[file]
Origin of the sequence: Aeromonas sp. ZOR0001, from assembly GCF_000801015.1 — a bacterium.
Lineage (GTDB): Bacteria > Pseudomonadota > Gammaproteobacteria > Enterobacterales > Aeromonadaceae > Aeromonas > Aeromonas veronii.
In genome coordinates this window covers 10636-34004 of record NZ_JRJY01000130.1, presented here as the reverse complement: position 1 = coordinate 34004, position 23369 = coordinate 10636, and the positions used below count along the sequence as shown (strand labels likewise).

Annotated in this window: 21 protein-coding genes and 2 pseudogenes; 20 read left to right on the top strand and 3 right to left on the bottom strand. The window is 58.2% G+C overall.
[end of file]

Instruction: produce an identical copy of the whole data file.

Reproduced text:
Origin of the sequence: Aeromonas sp. ZOR0001, from assembly GCF_000801015.1 — a bacterium.
Lineage (GTDB): Bacteria > Pseudomonadota > Gammaproteobacteria > Enterobacterales > Aeromonadaceae > Aeromonas > Aeromonas veronii.
In genome coordinates this window covers 10636-34004 of record NZ_JRJY01000130.1, presented here as the reverse complement: position 1 = coordinate 34004, position 23369 = coordinate 10636, and the positions used below count along the sequence as shown (strand labels likewise).

Annotated in this window: 21 protein-coding genes and 2 pseudogenes; 20 read left to right on the top strand and 3 right to left on the bottom strand. The window is 58.2% G+C overall.